June 10, 2011
By Charles Cuttone
Shouldn’t all-star event be a showcase?
Of all the major sports leagues, and I will include Major League Soccer here, MLS is the only one that has a habit of devaluing its own all-star game.
Wednesday’s announcement that fabled Italian side Juventus will play Club America on July 26 at Citi Field just further proves that point. The international, part of the SUM-promoted World Football Challenge, will be the day before the MLS All-Star Game, which will take place at Red Bull Arena, some 20 miles away in New Jersey. I am sure both games will draw well and perhaps tap into different audiences. That’s not the point. Media coverage and buzz for both games will suffer for their being held back-to-back.
When Major League Baseball plays its All-Star Game, the league stops for three days. No games on Monday and Wednesday, and on the Tuesday of the All-Star Game, there are no games in organized baseball—anywhere. Not in the Pacific Coast League, not the Carolina League or the bottom of the bus leagues.
Imagine that, making the focus of the entire sport for that night on one game.
But that, for some reason, is not how MLS looks at its All-Star Game. The league has always had a pattern of not clearing the calendar for what should be a showcase event. Indeed, in past years, there have been league games scheduled either the day before or the day after All-Star games, meaning some players selected to play in the game could not, or could make only a token appearance.
The selection process for the All-Star team is convoluted in itself. There are 32 All-Stars selected. This is a part of the league’s collective bargaining agreement with the player’s union, obviously a way to get more players a bonus for making the All-Star Team. Nothing inherently wrong with that, since if the game was East vs West or some such matchup, there would be that many stars selected.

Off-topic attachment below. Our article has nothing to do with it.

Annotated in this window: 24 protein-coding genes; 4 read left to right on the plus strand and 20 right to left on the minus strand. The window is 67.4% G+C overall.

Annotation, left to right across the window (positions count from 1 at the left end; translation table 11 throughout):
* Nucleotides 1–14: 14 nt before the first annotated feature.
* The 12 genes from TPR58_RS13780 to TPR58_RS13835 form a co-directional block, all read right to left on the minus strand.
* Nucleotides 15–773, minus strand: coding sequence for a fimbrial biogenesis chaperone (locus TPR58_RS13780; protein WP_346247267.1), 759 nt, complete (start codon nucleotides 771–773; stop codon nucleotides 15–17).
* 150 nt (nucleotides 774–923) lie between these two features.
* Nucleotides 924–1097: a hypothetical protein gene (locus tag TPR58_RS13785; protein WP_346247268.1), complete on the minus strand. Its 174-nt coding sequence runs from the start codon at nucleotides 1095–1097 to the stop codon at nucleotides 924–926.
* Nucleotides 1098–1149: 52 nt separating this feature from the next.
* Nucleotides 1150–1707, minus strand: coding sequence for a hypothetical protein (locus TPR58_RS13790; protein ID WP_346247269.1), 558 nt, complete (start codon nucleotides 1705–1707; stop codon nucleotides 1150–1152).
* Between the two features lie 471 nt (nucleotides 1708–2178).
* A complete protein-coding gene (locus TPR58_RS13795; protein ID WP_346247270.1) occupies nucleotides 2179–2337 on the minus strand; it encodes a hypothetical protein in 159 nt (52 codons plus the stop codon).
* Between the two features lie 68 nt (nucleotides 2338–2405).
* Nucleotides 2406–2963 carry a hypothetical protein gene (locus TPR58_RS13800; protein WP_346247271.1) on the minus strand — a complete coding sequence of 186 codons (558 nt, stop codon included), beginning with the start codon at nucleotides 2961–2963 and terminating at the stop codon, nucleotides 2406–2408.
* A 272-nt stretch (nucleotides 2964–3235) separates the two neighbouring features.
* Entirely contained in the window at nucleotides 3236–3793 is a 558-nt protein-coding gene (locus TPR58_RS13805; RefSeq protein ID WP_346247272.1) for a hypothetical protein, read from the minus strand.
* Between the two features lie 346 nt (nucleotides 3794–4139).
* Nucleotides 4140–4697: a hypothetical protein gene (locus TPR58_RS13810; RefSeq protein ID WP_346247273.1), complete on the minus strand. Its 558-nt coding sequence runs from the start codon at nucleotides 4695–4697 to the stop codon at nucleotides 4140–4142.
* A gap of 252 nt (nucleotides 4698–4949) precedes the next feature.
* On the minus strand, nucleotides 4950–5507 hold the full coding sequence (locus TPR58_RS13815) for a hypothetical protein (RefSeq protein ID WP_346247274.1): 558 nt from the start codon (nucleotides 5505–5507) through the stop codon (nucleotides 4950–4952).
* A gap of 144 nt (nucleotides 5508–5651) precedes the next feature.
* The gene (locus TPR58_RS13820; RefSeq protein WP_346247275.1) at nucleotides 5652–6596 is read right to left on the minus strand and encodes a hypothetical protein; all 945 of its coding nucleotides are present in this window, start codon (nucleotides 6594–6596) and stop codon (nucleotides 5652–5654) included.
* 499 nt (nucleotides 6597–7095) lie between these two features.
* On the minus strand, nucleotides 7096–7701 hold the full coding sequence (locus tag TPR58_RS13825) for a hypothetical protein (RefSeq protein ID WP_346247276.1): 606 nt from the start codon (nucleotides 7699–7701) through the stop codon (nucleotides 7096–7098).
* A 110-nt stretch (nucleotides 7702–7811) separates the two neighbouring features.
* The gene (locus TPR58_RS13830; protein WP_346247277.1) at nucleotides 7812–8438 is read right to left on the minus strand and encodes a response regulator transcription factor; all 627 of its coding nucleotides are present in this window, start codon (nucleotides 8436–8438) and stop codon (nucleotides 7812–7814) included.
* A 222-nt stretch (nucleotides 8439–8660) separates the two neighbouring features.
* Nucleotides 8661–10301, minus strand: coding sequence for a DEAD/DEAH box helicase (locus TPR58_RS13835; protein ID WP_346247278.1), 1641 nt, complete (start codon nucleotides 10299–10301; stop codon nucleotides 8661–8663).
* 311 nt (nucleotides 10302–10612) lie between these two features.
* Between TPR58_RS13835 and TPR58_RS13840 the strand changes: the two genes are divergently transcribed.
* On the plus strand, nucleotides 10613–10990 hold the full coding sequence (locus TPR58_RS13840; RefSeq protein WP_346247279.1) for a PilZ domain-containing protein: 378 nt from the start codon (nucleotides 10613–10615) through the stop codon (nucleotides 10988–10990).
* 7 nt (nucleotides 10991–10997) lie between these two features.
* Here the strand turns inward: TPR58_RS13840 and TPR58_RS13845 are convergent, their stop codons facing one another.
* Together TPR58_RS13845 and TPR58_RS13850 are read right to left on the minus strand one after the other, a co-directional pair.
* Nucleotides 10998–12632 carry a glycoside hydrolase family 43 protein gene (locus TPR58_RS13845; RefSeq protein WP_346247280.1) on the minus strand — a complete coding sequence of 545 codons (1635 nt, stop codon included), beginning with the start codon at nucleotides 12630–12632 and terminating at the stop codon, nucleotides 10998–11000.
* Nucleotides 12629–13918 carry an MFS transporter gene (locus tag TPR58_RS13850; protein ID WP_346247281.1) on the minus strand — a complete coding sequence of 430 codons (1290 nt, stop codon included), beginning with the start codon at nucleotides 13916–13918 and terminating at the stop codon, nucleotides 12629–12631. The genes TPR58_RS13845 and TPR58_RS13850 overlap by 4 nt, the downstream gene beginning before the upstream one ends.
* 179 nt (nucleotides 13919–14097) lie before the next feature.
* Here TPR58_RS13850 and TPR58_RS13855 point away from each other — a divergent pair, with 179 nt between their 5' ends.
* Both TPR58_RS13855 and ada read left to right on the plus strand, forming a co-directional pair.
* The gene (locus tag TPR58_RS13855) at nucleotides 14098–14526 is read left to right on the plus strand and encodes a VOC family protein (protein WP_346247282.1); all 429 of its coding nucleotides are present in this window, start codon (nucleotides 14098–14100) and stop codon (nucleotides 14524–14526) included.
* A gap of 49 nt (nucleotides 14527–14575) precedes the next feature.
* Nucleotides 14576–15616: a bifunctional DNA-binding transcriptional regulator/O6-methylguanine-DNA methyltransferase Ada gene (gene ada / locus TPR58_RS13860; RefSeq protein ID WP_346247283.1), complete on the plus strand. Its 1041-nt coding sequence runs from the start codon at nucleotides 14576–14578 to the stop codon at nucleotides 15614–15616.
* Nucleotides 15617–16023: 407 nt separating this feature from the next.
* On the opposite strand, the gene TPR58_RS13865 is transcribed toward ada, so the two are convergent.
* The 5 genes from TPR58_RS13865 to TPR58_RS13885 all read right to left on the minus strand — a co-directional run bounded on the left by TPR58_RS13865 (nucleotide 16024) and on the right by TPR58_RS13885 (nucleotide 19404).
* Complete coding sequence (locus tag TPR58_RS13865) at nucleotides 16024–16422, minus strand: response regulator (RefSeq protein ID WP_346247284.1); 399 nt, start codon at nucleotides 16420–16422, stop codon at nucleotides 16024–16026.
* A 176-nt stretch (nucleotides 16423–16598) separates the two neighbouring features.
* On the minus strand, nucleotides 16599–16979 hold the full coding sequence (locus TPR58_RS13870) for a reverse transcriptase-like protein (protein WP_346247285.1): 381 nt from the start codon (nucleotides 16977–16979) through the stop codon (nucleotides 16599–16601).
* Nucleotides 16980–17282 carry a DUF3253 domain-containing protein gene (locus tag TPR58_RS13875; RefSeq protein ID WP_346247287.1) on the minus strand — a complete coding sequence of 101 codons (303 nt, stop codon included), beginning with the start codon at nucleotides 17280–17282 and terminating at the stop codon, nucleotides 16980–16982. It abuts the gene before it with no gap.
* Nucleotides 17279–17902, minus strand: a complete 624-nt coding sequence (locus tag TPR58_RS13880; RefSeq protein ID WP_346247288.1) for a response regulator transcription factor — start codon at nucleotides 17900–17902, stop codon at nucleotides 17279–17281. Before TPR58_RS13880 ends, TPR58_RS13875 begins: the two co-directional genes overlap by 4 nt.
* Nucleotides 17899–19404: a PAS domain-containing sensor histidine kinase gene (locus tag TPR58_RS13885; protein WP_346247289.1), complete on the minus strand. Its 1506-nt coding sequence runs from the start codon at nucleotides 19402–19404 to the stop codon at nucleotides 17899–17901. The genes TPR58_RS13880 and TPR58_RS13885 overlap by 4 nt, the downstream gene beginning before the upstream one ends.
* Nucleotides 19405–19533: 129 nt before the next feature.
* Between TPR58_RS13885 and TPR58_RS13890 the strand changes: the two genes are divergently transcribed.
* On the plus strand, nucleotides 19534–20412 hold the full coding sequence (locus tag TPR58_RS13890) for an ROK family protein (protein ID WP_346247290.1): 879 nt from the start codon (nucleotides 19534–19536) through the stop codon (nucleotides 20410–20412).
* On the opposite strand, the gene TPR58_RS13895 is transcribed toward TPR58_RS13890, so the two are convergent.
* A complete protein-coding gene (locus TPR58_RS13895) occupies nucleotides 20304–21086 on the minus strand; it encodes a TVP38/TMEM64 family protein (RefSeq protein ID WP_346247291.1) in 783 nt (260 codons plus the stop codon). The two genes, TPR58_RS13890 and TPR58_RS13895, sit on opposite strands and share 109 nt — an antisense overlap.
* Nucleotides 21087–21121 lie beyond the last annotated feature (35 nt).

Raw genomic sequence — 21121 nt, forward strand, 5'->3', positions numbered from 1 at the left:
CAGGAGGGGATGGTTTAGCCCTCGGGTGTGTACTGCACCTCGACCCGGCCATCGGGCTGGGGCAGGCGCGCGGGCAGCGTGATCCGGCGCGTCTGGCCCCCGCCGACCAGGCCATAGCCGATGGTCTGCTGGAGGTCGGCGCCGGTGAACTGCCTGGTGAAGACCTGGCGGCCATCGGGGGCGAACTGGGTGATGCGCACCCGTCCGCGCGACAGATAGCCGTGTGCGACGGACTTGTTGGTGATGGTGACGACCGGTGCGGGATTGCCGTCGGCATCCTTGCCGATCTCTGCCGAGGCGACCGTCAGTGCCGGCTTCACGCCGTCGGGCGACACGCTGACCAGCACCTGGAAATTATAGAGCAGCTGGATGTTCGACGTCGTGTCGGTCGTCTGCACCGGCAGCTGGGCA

The fans have a vote in the process, so do the media, coaches and executives, and Commissioner Don Garber also has leeway to add players at his discretion. Freddy Adu made the team that way a few years back.
But the 11 player selected aren’t necessarily the starters. They might not even necessarily play in the game. That is very different from the all-star game in baseball, where fan voting determines all the starters, except the pitchers.
In baseball, All-Star coaches or managers also usually are selected on the basis of set criteria, such as the nanagers of the previous year’s pennant winners handling their respective league’s all-stars in Baseball’s midsummer classic.
For the MLS showcase this year, New York Red Bulls coach Hans Backe will manage the MLS team against Sir Alex Ferguson and Manchester United. Why? Because he happens to be in the area. The Red Bulls are hosting the game, so he doesn’t have to travel and will be there anyway. Hey, I’ll be there too, but that’s no justification for making me the All-Star coach.
MLS has done much over the years to improve its All-Star game, by scheduling it against major international teams, stepping up the ante in the last few years by playing Manchester United. Shouldn’t it want that game to be the focus of the American soccer public for a few days?